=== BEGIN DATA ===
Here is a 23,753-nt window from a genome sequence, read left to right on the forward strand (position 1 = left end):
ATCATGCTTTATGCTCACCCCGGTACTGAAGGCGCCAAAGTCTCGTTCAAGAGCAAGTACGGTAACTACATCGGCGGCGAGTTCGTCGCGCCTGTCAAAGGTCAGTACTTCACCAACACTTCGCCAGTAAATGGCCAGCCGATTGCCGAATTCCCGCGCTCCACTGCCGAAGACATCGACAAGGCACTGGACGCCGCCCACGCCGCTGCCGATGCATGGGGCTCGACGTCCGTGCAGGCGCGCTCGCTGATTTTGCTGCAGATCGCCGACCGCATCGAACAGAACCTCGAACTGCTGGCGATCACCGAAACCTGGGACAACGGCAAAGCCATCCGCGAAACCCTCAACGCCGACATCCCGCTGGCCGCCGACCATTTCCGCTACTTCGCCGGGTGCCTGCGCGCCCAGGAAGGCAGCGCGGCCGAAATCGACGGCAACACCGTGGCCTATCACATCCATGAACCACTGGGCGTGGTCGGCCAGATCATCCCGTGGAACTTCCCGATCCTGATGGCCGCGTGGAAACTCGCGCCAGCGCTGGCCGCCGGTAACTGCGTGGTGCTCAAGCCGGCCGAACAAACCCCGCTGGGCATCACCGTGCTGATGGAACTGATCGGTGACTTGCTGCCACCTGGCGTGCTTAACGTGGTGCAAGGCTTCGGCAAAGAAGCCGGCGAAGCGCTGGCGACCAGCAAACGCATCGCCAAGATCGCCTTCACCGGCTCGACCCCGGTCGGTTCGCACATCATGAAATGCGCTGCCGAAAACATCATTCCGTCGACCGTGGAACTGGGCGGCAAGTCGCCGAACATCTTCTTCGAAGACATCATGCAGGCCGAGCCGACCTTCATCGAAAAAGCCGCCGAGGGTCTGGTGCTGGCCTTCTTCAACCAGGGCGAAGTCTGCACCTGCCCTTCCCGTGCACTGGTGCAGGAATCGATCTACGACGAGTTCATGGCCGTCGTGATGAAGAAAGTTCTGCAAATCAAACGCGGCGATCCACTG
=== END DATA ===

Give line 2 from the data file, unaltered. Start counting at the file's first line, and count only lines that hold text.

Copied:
ATCATGCTTTATGCTCACCCCGGTACTGAAGGCGCCAAAGTCTCGTTCAAGAGCAAGTACGGTAACTACATCGGCGGCGAGTTCGTCGCGCCTGTCAAAGGTCAGTACTTCACCAACACTTCGCCAGTAAATGGCCAGCCGATTGCCGAATTCCCGCGCTCCACTGCCGAAGACATCGACAAGGCACTGGACGCCGCCCACGCCGCTGCCGATGCATGGGGCTCGACGTCCGTGCAGGCGCGCTCGCTGATTTTGCTGCAGATCGCCGACCGCATCGAACAGAACCTCGAACTGCTGGCGATCACCGAAACCTGGGACAACGGCAAAGCCATCCGCGAAACCCTCAACGCCGACATCCCGCTGGCCGCCGACCATTTCCGCTACTTCGCCGGGTGCCTGCGCGCCCAGGAAGGCAGCGCGGCCGAAATCGACGGCAACACCGTGGCCTATCACATCCATGAACCACTGGGCGTGGTCGGCCAGATCATCCCGTGGAACTTCCCGATCCTGATGGCCGCGTGGAAACTCGCGCCAGCGCTGGCCGCCGGTAACTGCGTGGTGCTCAAGCCGGCCGAACAAACCCCGCTGGGCATCACCGTGCTGATGGAACTGATCGGTGACTTGCTGCCACCTGGCGTGCTTAACGTGGTGCAAGGCTTCGGCAAAGAAGCCGGCGAAGCGCTGGCGACCAGCAAACGCATCGCCAAGATCGCCTTCACCGGCTCGACCCCGGTCGGTTCGCACATCATGAAATGCGCTGCCGAAAACATCATTCCGTCGACCGTGGAACTGGGCGGCAAGTCGCCGAACATCTTCTTCGAAGACATCATGCAGGCCGAGCCGACCTTCATCGAAAAAGCCGCCGAGGGTCTGGTGCTGGCCTTCTTCAACCAGGGCGAAGTCTGCACCTGCCCTTCCCGTGCACTGGTGCAGGAATCGATCTACGACGAGTTCATGGCCGTCGTGATGAAGAAAGTTCTGCAAATCAAACGCGGCGATCCACTG